Data included 156 items each with 2–10 possible values that were coded and entered in a computerized databank by one of the authors. Baseline characteristics: age, sex, and living conditions (rural or urban). Vascular risk factors and comorbid conditions: hypertension (previous diagnosis, current treatment or values ≥140/90 mmHg in at least two subsequent measurements), atrial fibrillation (AF) [history of chronic AF, supported by past electrocardiogram (ECG)] and positive ECG during hospitalization, or past medical history with positive ECG, previous myocardial infarction (previous diagnosis based on a documented transient elevation of biochemical markers of myocardial necrosis with typical ECG signs), transient ischemic attack [(TIA) acute neurological deficit of vascular origin, lasting <24 h], diabetes mellitus (previous diagnosis, concurrent treatment with insulin or oral hypoglycemic medications, or fasting plasma glucose level ≥140 mg/dL), smoking [current or former practice (subject had stopped smoking for at least 2 years preceding the stroke event)], history of migraine, venous hematocrit of >50%, and family history of stroke or acute myocardial infarction.

Clinical and Paraclinical Assessment

In addition to cerebral computed tomography (CT) and/or magnetic resonance (MR) imaging, all patients received a standardized workup to rule out definite causes of stroke. The workup consisted of routine blood tests and a coagulation study (tests for protein S, protein C, antithrombin III, and anti-phospholipid antibodies were performed only in young patients with no other vascular risk factors), 12-lead ECG and echocardiography, and at least one of the following vascular studies performed within 3 months after the onset of stroke: catheter angiography, MR angiography (MRA), CT angiography (CTA), and cervical and Transcranial Doppler.

The following disorders were considered to be definite causes of IS: large-artery atherosclerosis (defined by a stenosis of at least 50% or occlusion of the corresponding vessel); lacunar stroke (defined by a small, deep infarct less than 15 mm in diameter in a patient with hypertension); cardioembolic causes, such as AF, recent (within 4 months before the stroke) myocardial infarction, dilated cardiomyopathy, rheumatic mitral stenosis, mitral or aortic vegetations or prostheses, left atrial or left ventricular thrombus or tumor, akinetic left ventricular segment, spontaneous echo contrast of the left atrium, and complex atheroma of the aortic arch, and other determined etiologies (ODE) of stroke, such as nonatherosclerotic arteriopathies (e.g., dissection), coagulopathies, hematologic or systemic disorders (e.g., the anti-phospholipid-antibody syndrome). Unidentified etiology with negative evaluation (UE-NE) was recorded in patients with no likely etiology determined despite an extensive evaluation. In the cases when the cause of a stroke could not be determined with confidence due to insufficient ancillary diagnostic tests, unidentified etiology with incomplete evaluation was recorded; on the other hand, cases with two or more possible etiologies or disagreement among raters, were reviewed by other two stroke neurologists from the Stroke Clinic, to determine according to the level of evidence of the studies, the more suitable etiology.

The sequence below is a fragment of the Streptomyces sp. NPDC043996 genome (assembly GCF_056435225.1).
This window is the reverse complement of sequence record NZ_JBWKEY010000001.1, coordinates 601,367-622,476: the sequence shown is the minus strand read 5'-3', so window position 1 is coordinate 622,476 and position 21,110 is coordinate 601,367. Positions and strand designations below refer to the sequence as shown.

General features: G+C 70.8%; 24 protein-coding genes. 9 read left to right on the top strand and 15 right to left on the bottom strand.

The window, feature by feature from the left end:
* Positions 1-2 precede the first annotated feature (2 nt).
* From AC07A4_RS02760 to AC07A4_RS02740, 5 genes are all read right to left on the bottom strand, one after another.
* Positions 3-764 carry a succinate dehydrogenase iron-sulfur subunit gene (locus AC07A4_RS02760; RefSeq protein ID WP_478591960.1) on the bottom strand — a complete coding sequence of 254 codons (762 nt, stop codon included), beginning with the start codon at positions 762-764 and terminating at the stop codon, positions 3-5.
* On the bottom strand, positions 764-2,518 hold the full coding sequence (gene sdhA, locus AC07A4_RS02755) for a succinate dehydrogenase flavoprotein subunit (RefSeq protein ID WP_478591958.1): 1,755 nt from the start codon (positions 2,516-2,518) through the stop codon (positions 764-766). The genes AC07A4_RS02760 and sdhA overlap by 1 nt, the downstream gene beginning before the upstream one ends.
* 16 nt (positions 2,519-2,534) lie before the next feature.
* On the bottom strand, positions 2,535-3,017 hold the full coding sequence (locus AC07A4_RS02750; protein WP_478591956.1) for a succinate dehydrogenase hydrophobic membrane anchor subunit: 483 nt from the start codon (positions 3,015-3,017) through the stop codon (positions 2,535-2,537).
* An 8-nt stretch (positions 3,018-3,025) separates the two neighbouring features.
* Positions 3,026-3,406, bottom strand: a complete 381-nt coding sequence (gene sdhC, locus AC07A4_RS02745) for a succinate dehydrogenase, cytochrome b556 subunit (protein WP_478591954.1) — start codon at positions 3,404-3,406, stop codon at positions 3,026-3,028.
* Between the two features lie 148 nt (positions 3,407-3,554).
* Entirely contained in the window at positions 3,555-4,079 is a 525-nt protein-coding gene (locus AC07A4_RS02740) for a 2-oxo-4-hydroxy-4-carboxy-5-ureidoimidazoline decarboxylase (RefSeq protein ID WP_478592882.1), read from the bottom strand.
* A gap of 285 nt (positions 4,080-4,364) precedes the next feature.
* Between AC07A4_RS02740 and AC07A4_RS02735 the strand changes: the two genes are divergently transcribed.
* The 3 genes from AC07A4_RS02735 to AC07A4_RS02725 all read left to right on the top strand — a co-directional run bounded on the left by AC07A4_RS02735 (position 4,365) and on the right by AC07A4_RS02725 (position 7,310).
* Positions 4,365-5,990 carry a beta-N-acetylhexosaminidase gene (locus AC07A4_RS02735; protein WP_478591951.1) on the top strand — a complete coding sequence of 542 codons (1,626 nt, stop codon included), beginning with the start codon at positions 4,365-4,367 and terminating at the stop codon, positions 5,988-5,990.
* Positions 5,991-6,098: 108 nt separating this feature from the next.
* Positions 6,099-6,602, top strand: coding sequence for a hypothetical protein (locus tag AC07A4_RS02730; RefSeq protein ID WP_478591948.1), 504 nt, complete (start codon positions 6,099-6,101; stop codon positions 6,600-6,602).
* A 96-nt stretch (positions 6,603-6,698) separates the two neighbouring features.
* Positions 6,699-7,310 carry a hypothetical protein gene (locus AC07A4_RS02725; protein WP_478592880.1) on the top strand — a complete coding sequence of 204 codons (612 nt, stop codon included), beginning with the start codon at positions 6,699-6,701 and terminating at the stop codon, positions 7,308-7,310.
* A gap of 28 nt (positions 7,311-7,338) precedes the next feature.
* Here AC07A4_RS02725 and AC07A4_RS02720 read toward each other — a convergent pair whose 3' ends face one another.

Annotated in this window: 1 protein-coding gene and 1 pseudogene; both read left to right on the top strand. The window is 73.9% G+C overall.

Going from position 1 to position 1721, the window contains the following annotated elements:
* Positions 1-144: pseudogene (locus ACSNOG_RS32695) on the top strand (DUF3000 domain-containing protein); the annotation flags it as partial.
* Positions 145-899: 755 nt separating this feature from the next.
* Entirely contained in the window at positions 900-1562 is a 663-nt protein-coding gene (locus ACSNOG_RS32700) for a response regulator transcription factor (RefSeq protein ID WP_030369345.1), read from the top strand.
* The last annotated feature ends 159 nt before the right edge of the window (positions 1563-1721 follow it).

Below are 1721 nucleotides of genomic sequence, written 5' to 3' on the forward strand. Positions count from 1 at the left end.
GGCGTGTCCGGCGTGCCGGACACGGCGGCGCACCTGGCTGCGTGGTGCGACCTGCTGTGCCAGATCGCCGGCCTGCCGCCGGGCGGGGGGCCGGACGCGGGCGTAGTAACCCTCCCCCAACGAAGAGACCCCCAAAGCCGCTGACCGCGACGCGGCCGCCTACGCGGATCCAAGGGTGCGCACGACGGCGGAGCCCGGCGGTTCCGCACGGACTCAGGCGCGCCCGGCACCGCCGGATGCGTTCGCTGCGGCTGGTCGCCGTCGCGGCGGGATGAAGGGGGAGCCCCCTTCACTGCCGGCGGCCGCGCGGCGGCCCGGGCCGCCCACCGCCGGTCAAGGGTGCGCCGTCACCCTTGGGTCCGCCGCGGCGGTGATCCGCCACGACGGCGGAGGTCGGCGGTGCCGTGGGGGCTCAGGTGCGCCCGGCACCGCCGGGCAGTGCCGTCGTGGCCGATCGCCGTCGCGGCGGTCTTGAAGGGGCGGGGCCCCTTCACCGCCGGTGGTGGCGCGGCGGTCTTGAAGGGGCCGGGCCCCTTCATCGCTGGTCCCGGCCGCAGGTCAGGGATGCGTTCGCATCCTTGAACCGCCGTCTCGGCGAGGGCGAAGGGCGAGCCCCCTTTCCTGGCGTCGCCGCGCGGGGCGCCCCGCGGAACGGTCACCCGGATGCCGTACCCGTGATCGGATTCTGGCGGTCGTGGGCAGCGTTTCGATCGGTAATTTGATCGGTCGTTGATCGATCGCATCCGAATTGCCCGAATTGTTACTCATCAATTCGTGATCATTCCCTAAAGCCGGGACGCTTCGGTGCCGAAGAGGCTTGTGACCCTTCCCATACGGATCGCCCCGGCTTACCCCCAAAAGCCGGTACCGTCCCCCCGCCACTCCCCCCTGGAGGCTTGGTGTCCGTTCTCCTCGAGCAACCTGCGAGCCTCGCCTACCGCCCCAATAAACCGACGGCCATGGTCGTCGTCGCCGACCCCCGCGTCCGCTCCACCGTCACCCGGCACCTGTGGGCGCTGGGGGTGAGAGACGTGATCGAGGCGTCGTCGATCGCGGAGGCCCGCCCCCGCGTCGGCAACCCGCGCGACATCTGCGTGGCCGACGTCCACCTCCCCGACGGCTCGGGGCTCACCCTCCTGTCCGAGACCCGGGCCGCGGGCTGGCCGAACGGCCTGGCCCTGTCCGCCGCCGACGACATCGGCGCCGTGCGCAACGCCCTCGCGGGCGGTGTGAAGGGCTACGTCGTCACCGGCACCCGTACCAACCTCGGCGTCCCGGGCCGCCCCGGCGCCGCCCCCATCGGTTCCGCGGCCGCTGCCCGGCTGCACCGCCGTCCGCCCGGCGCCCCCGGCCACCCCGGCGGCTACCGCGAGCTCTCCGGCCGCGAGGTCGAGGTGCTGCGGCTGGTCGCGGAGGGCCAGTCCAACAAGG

For each patient, the clinical, laboratory, and imaging data were reviewed by at least two of the authors.

Because of the lack of treatment influence, the study was exempt from informed consent. However, patients or family members if the patient was neurologically impaired, verbally agreed to participate in the project. This study was approved by the Institutional Ethics Committee.

Outcome Measures

The following outcome events were systematically recorded: functional outcome, as measured by the modified Rankin scale (mRs), at 30 days or at discharge, whichever occurred first, 1 year and end of individual follow-up; recurrent stroke, as defined by the acute occurrence of focal neurological signs lasting for more than 24 h, in a different location from that of the previous stroke or worsening of an existing deficit that lasted for more than 1 week or more than 24 h if accompanied by a new lesion on neuroimaging. Good clinical outcome was defined as a mRs ≤2. Only patients that had a regular follow-up visit at the Stroke Clinic and complete data at their medical records were included for outcome events analysis.

Statistical Analysis

For statistical analysis, the SPSS 22.0 package (IBM SPSS Statistics for Windows, Armonk, NY, USA: IBM Corp.) was used. Comparisons between groups were analyzed using the χ2 test, Fisher’s exact test, t-test for unpaired data, or analysis of variance, as appropriate; normality tests for continuous variables were applied. Potential risk factors for recurrent and fatal events were identified by logistic-regression analysis. Kaplan–Meier survival analysis was used to assess the absolute risk of recurrent cerebrovascular events; patients lost during the first year follow-up were censored from the analysis. Functional status was divided into good functional status (mRs 0–2) and bad functional status (mRs 3–6), and univariate analysis was performed to determine the impact of each independent variable, with the subsequent selection for multivariate analysis in the acute phase of the index stroke (at discharge). The predictive value for each category of stroke with respect to recurrent and fatal cerebrovascular events was assessed using log-rank tests and Cox proportional hazards models. All tests were two-tailed. Covariates included for multivariate analysis were selected according to the association risk classified as significant (p < 0.1), and were included according with predefined risk association status [age, gender, risk factors, category of the infarction (according to NIH stroke scale), and functional status (mRs)]. Significance was defined as p < 0.05 and also expressed as odds ratios (OR) and the 95% confidence interval.